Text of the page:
There is, however, a large number of townships in and around Algonquin Provincial Park where there’s no wolf or coyote season whatsoever. This is to protect the eastern wolf (Canis lycaon), only recognized a few years ago as a separate species and now listed as Special Concern under species-at-risk legislation. It’s slightly smaller than the more familiar grey or timber wolf (Canis lupus) and more adapted to killing deer. DNA evidence has shown grey wolves and eastern wolves – and perhaps coyotes – interbreed and produce viable offspring (some refer to the wolf family as “Canis soup”), which is a headache for taxonomists and others who study and manage wolves.
Overall, the regulatory changes, at first glance, suggest that wolves, at least in most of northern Ontario, are pretty much managed like a biggame species. But, there are major differences.
For one, Ontario classifies the wolf and coyote as furbearing mammals, and as such hunting of them and the issuance of wolf seals occurs under the auspices of a small-game licence. Because of this, you can’t hunt wolves with a rifle of greater calibre than a rim-fire .22 (or with shot larger than lead No. 2, BBB steel, or BB bismuth) where there’s an open gun season for deer, moose, or bear, unless you have a valid licence for one or more of those species. Your licence is considered valid only if you or someone in your hunting party have an unused seal. So, if you only bought a moose licence and used your seal to tag a moose, you can’t go out wolf hunting by yourself if the moose season is still open, at least not with an appropriate firearm. Wolf hunters prefer rifles, and there’s general agreement a .243 is at the lower end of what’s appropriate.
Unlike wolves, moose, deer, and bear are classified as big-game and each has its own licensing requirement (bears are co-classified as a furbearer). Smallgame mammals, including wolves, are managed using the small-game licence.
Regulations, though, are only a part of the story. Whether one views the wolf as big game or vermin or something else is really a matter of personal opinion. Depending on whom you hang with or where you live, prevailing views on wolves can differ.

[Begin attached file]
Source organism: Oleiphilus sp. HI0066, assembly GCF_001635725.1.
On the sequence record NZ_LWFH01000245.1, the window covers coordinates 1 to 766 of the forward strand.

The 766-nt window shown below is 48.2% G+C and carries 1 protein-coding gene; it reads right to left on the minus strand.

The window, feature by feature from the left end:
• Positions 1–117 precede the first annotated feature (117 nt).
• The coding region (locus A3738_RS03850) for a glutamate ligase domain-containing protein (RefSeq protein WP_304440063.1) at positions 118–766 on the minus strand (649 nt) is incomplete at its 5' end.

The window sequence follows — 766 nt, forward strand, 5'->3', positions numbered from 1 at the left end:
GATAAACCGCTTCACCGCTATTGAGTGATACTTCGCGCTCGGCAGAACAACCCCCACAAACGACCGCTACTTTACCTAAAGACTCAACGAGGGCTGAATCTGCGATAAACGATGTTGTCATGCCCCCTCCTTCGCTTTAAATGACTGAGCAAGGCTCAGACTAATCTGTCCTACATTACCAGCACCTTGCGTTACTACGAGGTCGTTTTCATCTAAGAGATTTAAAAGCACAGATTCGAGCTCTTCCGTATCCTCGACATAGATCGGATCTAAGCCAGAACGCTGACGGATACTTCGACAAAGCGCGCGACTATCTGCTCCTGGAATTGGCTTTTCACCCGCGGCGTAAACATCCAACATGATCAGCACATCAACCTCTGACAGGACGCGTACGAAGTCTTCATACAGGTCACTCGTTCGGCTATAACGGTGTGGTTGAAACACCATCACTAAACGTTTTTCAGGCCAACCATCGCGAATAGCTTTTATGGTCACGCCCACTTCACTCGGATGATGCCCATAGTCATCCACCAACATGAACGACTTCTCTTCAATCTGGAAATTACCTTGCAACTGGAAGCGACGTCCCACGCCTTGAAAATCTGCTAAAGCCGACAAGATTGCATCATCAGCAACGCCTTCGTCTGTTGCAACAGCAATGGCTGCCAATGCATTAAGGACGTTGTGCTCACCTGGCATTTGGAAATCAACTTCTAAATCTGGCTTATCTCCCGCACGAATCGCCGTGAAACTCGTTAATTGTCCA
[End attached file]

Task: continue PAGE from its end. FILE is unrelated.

For example, there might be “too many” wolves where you hunt deer, and the local farmers might all agree. Of course, “too many'” or “too few” is seldom based simply on data. Many of us think having wolves on the landscape is nice, but none of us want them running around our schoolyards. This still leaves lots of room to quibble.
A recent development is our new softer attitude towards wolves is a factor in an apparent change in wolf behaviour. They seem to be less afraid of people. Another contributing factor might be a result of those of us who live in or near the woods and don’t shoot at every wolf we see, which used to be the more common approach.
I think many hunters today buy a wolf licence just to be legal. Few hunters spend much time specifically hunting wolves, but would take one incidental to a big-game hunt. Wolves are smart, cagey, and tough to hunt. Still, targeted wolf hunts, usually over bait, are gaining in popularity.
As a hunter, I know sharing our deer and moose with wolves and bears, especially when there’s “too many” of them, can be difficult. But, in the scheme of things, that’s a small price to pay, mostly because I know having truly wild places, where wolves can howl and hunt and roam at will, is much better than having no wolves at all. Wolves might not be big game, but they certainly aren’t vermin, either.